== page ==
One of the biggest things I was thinking about in May was the current situation with the Duggars. There was a lot going on in my mind, most of which it really isn’t my place to say and most of which has already been said. I hesitate to say anything about the Duggars, because the blog world and media are swarming with opinions about them already. This in contrast to ISIS – one man sins against five girls fourteen years ago, and the Internet is plastered with it, while meanwhile thousands are doing much worse to many more women, and the media is silent, also ignoring that pop culture embraces celebrities who have done much worse than Josh. Meanwhile, I write notes for this post on a shopping list for copy-cat s’mores frappuchinos. The levity of life here and our obsession with a “done” sin while the unspeakable is happening every minute across the water is something I cannot understand and yet struggle with myself.
It’s in the past, and it seems change and repentance are real, which is why I think it’s mostly irrelevant now (and the world without Christ has no categories for that kind of change). Yes, the Duggars chose to make their lives public, but it’s become just gossip, and people are saying either “don’t judge” or reveling in the scandal and calling the Duggars hypocrites. We shouldn’t judge, not because we’re not supposed to, but because we don’t have the information needed to form opinions on exactly who Josh is now or exactly what was done then. They’re not hypocrites because Josh is not continuing in this sin while speaking against gay marriage (though I do think the church shouldn’t zero in on gay marriage, but treat it the same as other sexual sin). I think the Duggars are handling it well now (especially after watching these interviews), and it’s the only time I’ve ever heard anything gospel from them, but whether that’s their issue or TLC’s I don’t know. It does bring up issues with Gothard and ATI, but I think the biggest – and perhaps only – thing that should be discussed publicly at this point is the proper handling of such a situation. I found this article helpful in that regard.
But I don’t want to say any more. Enough words have been said, while much worse happens while we are silent. Read this if you dare, but be warned (like I wasn’t) that it’s graphic and painful, especially as the mother of a little girl. I suppose I was naive, but I had thought death was the worst they were doing, and martyrdom was what filled my thoughts. But this is oh so much worse, and I pray daily for the women over there, especially the mothers and the young girls, and I hold my girl so much closer. After reading that, I really struggled for the rest of the week with being angry at God. Angry that anyone would do things like that to anyone, but especially to “my” Arabs, the warm, friendly people I grew up around, the relatives of the people whose living room floors I played on every week. And angry that a God who demands holiness could allow such behavior. I don’t understand it, but after a few days of reminders of His sovereignty, goodness, and omniscience being scattered in everything I was reading (particularly the Psalms, especially 60-65), and listening to (yes, even the book on investing!), the anger is much more subdued. Questions, sorrow, petitions for justice and salvation, yes. But He is lifting the anger.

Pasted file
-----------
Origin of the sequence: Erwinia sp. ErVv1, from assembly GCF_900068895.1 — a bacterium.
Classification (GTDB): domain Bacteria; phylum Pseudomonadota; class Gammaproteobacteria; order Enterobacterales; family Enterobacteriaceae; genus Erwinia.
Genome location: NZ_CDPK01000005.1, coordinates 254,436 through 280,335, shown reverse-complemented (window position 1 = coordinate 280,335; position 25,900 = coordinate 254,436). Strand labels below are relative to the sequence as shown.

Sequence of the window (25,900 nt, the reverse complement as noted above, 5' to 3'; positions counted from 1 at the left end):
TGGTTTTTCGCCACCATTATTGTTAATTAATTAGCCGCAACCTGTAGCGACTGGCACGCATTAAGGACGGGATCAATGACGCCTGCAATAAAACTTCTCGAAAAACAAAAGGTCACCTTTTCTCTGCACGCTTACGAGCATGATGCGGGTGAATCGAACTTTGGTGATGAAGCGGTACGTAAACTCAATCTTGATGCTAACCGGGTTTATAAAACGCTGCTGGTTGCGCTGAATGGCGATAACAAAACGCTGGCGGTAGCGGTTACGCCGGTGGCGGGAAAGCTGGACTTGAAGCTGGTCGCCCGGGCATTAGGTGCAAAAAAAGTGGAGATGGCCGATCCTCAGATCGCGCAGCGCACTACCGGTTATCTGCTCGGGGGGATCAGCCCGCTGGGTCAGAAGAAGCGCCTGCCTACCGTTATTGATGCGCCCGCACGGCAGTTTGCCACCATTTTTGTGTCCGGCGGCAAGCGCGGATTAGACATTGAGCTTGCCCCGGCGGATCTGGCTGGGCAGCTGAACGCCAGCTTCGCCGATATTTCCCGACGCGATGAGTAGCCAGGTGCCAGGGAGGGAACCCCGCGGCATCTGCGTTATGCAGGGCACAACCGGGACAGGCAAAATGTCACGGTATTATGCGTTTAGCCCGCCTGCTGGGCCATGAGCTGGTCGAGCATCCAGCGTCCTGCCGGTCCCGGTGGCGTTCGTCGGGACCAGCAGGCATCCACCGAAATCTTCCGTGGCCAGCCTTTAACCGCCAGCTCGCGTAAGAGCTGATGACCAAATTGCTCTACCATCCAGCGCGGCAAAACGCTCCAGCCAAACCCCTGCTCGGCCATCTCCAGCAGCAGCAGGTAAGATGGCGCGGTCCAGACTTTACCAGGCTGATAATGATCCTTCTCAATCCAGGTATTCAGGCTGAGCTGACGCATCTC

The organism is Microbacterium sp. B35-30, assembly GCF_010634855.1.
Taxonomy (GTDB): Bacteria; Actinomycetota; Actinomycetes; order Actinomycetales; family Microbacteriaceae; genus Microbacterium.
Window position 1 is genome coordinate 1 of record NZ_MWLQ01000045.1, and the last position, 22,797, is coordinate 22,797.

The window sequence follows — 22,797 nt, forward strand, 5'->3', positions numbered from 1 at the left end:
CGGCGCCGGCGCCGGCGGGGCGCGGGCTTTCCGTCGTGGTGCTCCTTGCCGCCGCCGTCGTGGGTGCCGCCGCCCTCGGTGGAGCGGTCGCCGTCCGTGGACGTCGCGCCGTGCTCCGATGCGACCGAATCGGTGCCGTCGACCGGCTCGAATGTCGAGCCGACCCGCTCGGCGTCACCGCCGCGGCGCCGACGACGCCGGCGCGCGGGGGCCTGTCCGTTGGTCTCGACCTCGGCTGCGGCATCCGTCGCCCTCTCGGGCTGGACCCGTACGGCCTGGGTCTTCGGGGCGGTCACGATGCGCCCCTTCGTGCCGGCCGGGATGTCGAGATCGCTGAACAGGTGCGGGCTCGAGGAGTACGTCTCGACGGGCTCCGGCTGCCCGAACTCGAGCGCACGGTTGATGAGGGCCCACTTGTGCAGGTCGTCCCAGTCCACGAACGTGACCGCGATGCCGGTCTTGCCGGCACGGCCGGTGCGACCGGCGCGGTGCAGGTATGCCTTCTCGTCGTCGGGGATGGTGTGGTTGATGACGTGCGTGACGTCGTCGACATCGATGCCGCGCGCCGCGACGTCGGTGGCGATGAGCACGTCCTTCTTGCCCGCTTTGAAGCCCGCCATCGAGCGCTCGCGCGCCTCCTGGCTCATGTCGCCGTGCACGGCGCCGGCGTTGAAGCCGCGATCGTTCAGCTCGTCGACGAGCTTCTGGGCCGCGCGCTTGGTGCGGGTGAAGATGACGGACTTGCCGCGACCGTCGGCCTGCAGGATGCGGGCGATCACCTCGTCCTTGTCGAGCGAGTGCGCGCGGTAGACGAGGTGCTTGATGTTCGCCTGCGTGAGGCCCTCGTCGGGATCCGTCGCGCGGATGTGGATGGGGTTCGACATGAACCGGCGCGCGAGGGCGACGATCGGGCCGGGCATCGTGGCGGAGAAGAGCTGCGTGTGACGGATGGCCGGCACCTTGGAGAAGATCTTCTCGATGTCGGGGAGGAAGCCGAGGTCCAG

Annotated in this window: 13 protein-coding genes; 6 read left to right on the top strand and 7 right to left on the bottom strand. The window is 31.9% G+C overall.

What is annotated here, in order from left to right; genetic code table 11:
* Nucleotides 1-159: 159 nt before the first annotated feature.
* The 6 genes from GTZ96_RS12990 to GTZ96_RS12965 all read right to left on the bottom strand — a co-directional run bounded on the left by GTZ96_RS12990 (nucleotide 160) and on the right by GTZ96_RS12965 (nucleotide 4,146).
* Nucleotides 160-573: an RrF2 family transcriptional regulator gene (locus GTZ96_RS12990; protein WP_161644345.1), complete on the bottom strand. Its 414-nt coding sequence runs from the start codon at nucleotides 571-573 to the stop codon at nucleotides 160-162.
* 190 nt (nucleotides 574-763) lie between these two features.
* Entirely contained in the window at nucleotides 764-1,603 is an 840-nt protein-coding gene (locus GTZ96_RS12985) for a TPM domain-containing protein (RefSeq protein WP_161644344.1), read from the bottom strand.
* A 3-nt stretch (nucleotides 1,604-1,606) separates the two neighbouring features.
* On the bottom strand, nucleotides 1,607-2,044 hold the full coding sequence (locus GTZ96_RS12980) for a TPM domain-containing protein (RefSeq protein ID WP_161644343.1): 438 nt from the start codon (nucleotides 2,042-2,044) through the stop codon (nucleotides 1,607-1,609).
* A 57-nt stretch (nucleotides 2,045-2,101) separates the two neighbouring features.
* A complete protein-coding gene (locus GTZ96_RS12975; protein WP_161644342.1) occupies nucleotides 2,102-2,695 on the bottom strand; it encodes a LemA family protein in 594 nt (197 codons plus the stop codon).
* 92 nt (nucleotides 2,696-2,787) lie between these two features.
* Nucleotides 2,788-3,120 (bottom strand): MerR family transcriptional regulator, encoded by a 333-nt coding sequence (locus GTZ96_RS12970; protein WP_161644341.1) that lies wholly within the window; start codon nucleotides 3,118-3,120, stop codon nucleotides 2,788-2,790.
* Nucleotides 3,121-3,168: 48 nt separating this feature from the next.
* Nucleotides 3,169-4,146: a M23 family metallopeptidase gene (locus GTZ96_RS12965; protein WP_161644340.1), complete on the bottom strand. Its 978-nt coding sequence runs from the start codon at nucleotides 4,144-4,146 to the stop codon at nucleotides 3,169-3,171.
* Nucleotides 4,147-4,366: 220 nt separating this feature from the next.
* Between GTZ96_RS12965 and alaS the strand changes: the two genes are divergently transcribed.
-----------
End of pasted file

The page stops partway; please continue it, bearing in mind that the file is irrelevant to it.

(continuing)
I did just spill words about the Duggars, yes, but this is what really needs to be said and what really needs to be in the news, and what something really needs to be done about. We feel like we can talk all we want about the Duggars because it feels like we can actually have an opinion, might make a difference about it, and that most of us can talk about without having an emotional breakdown.
But something needs to be done, and there is not much we can do except give a little money, spread the word, and praypraypray. But maybe those little ways of faithfulness in caring for the widow, the orphan, the sojourner, and the oppressed will bear much fruit. No matter what, He hears us, and is doing something, though we may not see what just yet.
It’s a frightening world, both here and there. I was reading to the Munchkin out of the Jesus Storybook Bible the other day and read the part about Jesus calming the storm. It ended like this:
“Jesus’ friends had been so afraid, they had only seen the big waves. They had forgotten that, if Jesus was with them, they had nothing to be afraid of.
“No matter how small their boat – or how big the storm.”
P.S. Praise Jesus! And when I read this, the anger was fully lifted. It is such a clear example of God answering prayer, because that’s one of the things I have been praying for so much. He’s not ignoring the evil there and letting it run rampant or turning a deaf ear to our petitions.
P.P.S. The other “big” news lately is Jenner. I’ve seen Christians take two stands on this: the one group saying that while we may disagree with what Jenner did and think it wrong, we should call him her/Caitlyn. The other implies that to do so is to condone the transgender mindset. I agree with both stands, depending on the situation. For a public figure like Jenner, I think referring to him by the gender God created him with is the right thing to do. However, I think the situation changes when you’re dealing with someone you know personally, especially if you met them as “Sophie.” In either case, we should strive for the “stone of stumbling and rock of offense” to be not our disagreement with their lifestyle, but the cross – and at some point that will include compassionately confronting their sin, just as it would any other friend living in any other blatant sin. Desiring God has good thoughts (and this article is why I take major issue with the tone of Matt Walsh’s), as does this writer.